Newtown bypass makes town 'a pleasure to visit again'
A multi-million pound bypass which was 70 years in the making has made a town a "pleasure to visit again" in the year since it opened.
Hold-ups of 45 minutes in and around Newtown, Powys, were commonplace and the area was "gridlocked".
The town's mayor David Selby said "endless queues" and air pollution were now "bad memories".
But one business said some traders had lost custom without traffic travelling through the town.
"From the visitors' perspective Newtown can be more than an feared obstacle on the way to the coast," Mr Selby said.
"The bypass has freed the town from a lot of its traffic and made it a pleasure to visit again."
The four-mile (6.4km) road runs to the south of the town, with two lanes in one direction and one in the opposite direction to provide overtaking points.
Montgomeryshire AM Russell George said: "Traffic flow has greatly improved and the bypass has already supported business growth."
"The town was gridlocked before the bypass opened - the bypass is now helping people get to and from work much more quickly," he added.
Colin Owen, who runs a coal and agricultural merchants, said the contractors did a "fantastic job".
"Journey times have significantly reduced which has reduced transport costs. You can do business with ease in town, as there's less congestion."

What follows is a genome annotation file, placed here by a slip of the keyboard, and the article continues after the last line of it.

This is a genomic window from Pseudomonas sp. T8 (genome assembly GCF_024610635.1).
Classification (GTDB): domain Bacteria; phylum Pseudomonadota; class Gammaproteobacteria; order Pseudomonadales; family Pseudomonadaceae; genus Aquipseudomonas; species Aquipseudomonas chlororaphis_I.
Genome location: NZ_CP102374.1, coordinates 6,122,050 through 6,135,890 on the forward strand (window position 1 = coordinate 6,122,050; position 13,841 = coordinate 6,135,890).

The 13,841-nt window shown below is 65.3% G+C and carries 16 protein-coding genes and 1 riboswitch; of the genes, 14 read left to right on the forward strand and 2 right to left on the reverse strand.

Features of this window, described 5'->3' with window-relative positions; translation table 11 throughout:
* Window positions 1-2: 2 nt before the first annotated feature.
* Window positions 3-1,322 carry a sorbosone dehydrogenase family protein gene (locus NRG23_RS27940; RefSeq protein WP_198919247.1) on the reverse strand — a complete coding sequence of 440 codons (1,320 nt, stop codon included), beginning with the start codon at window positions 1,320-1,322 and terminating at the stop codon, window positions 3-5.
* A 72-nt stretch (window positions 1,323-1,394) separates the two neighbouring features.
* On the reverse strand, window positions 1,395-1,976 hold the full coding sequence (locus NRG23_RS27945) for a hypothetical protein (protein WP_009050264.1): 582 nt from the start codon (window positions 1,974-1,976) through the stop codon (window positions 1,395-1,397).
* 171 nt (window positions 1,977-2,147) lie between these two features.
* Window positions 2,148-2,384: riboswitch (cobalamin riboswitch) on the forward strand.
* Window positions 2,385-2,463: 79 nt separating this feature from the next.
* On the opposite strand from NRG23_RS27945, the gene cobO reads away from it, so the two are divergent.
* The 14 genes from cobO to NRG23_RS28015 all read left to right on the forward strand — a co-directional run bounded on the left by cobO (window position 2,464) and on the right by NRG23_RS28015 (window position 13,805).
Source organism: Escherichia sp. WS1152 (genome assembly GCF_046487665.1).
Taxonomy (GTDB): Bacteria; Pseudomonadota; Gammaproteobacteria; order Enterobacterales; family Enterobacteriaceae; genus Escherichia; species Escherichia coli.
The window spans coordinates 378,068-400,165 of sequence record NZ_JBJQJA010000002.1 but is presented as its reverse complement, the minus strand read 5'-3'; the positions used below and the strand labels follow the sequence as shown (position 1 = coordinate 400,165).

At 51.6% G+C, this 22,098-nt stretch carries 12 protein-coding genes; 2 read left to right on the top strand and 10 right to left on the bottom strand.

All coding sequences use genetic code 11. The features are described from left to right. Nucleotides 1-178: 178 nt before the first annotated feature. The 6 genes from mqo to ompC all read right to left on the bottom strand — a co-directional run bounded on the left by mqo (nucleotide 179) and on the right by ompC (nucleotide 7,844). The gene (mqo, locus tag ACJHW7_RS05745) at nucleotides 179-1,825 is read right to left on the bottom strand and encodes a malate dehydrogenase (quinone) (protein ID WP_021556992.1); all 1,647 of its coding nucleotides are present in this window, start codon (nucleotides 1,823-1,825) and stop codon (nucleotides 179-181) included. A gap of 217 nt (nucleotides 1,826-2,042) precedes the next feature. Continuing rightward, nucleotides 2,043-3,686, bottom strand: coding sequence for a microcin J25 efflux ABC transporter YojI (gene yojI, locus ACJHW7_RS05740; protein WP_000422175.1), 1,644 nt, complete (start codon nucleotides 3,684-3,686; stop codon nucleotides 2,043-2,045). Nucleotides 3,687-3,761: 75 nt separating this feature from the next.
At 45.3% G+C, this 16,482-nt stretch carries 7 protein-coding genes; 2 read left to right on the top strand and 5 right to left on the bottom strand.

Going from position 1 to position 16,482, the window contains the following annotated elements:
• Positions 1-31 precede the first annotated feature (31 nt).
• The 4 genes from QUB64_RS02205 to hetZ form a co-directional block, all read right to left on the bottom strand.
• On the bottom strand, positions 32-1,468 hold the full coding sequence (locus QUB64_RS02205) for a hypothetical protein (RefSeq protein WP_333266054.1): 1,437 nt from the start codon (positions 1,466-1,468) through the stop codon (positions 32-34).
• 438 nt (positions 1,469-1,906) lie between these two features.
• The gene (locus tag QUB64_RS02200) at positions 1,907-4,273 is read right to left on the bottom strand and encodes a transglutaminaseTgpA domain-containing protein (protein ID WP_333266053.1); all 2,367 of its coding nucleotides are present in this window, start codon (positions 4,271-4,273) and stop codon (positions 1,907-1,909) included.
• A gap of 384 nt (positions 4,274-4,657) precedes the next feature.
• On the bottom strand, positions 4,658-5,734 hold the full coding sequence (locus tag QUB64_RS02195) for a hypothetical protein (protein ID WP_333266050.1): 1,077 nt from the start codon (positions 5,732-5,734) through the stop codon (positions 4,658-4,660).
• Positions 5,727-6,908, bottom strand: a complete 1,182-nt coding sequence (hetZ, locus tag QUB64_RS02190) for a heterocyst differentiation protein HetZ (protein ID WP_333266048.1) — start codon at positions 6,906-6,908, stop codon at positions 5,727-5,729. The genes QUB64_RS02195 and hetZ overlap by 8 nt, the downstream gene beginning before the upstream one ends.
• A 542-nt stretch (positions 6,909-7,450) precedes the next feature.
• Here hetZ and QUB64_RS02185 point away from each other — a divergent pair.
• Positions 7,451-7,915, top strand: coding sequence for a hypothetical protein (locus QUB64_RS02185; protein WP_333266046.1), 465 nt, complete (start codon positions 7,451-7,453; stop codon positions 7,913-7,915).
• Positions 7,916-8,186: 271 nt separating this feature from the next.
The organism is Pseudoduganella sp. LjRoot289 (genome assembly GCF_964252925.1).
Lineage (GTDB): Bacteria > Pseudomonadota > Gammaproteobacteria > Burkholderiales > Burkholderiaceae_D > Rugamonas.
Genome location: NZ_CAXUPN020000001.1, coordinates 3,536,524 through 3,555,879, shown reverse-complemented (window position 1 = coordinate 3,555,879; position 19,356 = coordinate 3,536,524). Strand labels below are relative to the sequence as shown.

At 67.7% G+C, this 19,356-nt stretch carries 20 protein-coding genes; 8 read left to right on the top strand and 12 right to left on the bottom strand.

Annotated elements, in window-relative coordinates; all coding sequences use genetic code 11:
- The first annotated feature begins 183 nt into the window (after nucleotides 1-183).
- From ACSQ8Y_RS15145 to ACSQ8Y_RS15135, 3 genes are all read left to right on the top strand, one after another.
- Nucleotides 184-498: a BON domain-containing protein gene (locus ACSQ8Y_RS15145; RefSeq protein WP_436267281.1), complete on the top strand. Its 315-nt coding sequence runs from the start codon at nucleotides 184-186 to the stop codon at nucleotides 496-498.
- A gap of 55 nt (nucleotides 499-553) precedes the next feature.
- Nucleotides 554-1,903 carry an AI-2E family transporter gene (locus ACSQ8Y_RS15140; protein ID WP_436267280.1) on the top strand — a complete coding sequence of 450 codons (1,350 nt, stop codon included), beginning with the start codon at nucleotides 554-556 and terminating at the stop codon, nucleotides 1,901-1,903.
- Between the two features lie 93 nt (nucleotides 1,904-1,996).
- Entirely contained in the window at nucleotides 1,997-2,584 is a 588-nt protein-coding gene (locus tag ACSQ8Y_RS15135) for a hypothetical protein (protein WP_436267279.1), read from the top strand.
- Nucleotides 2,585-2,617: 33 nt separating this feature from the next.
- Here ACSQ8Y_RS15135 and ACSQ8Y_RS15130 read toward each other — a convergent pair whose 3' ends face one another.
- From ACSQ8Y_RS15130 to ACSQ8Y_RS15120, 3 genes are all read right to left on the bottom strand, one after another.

A Welsh Government spokesman said the scheme was "delivering huge benefits" to how traffic moves through and around the town.
"Early indications show an improvement in air quality in the centre of Newtown but a definitive assessment will be available in March."
A post-opening evaluation report has been commissioned which will show "the full benefits", he added.
Seventy years in the making
A public notice printed in 1949 showed a bypass was being considered by the former Montgomeryshire County Council.
There were also discussions about a bypass in the 1960s and the 1980s but the green light never came, as there was a mixed reaction to the idea.
As congestion around the town worsened, it was blamed largely on traffic lights replacing a roundabout.
In 2008 the Welsh Government confirmed it would finance the bypass, with work to start in 2011.
But it was put on hold after a spending review in 2010.
Following a three-week public inquiry in 2015, then Transport Minister Edwina Hart gave the green light for work to start.